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Music effects

A compressor is a device that allows you to smooth out the dynamic range of a signal. In simpler terms: what was quiet will become louder, and what was loud will become somewhat quieter. As a result, the sound will become more dense. In addition, the compressor allows you to even out technical recording defects: for example, when recording vocals, vocalists (especially not experienced ones) shake their heads, swing the microphone back and forth, periodically bounce, kick their feet and do other funny tricks, which leads to a floating volume level. In this (and in many other situations) a compressor will help, which will smooth out the level change.

The use of a compressor also allows you to raise the track level if a simple increase in the signal level does not help anymore (clipping begins).

Advice:
If any track doesn’t sound powerful enough, do not rush to output its volume fader to the end or set a “cool” compression. First, look at the sound from which tracks can drown it. Pick up tracks that are too loud. This will help you maintain sound transparency.
The first contenders for compression are vocals and bass. As a rule, they are always compressed to one degree or another. It is pointless to compress a guitar track with overdrive and other “metal” gadgets, since such gadgets themselves are compressors. Additional compression of these tracks will lead to recompression, i.e. to a flat, illegible sound.
Do not overdo it: re-compression of any track can lead to a flat slurred sound and distortion.
Please note that the compressor turned on after the reverb (artificial echo effect) will stretch the “tails” of the reverb, i.e. will enhance the echo effect. Compressing the cymbals will cause their sound to decay more slowly, the cymbal will last longer “hiss.” In addition, strong compression usually “draws” and amplifies the noise present in the original signal.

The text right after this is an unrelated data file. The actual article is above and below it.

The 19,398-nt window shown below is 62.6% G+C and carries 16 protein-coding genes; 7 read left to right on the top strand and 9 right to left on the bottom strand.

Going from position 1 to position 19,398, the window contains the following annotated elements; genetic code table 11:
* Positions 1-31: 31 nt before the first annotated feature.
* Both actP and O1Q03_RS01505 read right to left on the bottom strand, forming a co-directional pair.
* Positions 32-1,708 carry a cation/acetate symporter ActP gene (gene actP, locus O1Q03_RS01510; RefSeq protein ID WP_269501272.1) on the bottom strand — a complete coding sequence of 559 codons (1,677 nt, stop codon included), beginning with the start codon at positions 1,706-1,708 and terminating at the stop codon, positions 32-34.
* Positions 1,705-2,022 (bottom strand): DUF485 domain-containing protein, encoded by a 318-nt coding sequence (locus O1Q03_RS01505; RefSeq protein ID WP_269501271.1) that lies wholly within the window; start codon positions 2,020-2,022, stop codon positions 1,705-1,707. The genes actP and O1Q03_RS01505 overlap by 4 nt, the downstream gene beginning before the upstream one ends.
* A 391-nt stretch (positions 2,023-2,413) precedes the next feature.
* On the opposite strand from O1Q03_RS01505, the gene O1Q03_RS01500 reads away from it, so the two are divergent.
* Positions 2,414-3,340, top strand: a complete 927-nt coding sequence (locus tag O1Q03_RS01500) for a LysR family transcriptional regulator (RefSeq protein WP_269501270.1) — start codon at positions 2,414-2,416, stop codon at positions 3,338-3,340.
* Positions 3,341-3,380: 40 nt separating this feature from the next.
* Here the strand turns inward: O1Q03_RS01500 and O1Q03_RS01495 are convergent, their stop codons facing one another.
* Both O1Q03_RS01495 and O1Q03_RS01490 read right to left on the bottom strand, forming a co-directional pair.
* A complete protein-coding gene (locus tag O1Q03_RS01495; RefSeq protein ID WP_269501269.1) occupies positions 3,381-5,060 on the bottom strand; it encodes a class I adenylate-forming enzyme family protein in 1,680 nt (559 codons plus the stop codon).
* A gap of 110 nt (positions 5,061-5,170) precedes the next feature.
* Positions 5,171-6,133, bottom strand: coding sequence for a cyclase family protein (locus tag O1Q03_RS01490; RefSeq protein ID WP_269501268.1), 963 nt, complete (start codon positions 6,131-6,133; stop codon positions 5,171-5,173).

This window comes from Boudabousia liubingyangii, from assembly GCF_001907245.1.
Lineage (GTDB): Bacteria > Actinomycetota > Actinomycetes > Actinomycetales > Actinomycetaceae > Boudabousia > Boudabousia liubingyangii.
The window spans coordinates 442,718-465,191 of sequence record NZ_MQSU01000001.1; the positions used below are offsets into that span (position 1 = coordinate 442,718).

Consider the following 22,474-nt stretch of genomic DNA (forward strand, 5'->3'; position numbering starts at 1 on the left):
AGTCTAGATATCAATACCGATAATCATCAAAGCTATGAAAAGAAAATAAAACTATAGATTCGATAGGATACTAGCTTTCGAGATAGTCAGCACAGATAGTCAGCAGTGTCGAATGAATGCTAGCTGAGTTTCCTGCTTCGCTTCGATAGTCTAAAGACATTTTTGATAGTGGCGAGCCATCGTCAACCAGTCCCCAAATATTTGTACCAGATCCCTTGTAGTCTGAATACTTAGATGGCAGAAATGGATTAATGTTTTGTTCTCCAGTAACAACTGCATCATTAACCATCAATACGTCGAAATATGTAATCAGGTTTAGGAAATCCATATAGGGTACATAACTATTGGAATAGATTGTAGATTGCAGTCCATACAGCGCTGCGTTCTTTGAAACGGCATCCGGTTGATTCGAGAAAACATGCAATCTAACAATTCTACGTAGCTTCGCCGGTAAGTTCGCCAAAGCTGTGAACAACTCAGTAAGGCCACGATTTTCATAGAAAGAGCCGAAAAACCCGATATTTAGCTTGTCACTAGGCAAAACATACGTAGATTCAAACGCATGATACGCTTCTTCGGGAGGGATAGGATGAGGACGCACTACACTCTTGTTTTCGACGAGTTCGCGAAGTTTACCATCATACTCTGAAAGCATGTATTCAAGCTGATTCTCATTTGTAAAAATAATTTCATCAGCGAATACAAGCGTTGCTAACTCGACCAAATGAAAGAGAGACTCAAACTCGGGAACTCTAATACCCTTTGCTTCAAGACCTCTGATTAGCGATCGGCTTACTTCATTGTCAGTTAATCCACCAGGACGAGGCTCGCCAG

Multiband compressor

A multiband compressor is a rather complex dynamic device that consists of a crossover (a filter that divides the signal into several frequency bands. Usually, the division is performed according to the principle of high-medium-low, but there are more complex cases, for example, four, five or more bands), and several compression modules, each of which produces compression in its own frequency domain.

Why you need it: For example, an acoustic or “non-wet” guitar is compressed. The sound base of these instruments lies in the mid-frequency region (from 500 Hz to 5 kHz). Sound in the low-frequency region is responsible for the sound density, for “meat”. If you use a conventional compressor to process the guitar, then it compresses all frequencies equally. Thus, trying to stretch the middle, we at the same time compress the bass, which can lead to a bubbling, illegible sound, and the “top”, where the hiss produced by the components of the sound card of the microphone preamplifier (if any) is located. A multi-band compressor compresses each frequency region separately, which allows, for example, in the case of a guitar, to “pinch” the heights above 5 KHz, and vice versa, to “stretch” the mid-frequency region. It’s very good to use a multiband compressor for processing vocals and bass. It is possible to use a multi-band compressor in the mastering chain, for general correction of the sound of the mix.

Normalizer

The most bespontovy of devices of dynamic processing. This effect simply raises the signal level so that the maximum peak signal level is at 0 dB (sometimes this level can be adjusted). Some sources recommend normalizing the track immediately after recording it. Such an approach allows to minimize digital sound distortion associated with? Loss of bit? low level signals. Although the track, with the right level of recording, does not need such processing.
Maximizer

Maximizer is a type of compressor intended for final mastering (i.e. for processing an already reduced work). In simple terms, the compression in the maximizer occurs in such a way that it does not respond to small bursts of the signal, but strengthens the average (usually rms) power. Typically, a mastering maximizer works in conjunction with a limiter, i.e. a device that prevents the signal from exceeding a certain level (usually 0 dB).

Advice:
If you broadcast the mastering limiter-maximizer to the master section of your editor (Sonar, Cubase), hang it last (in front of the disiring processor, if it comes with a separate plugin).
First, reduce the composition without a maximizer, so that the signal level does not exceed 0 dB (sometimes a little clipping can be allowed at the peaks, the limiter will smooth it later), then connect the maximizer limiter and set the desired compression level (usually 2.5-3 dB). Perhaps after this, additional adjustment of the levels of some tracks will be required.
Do not overdo it.

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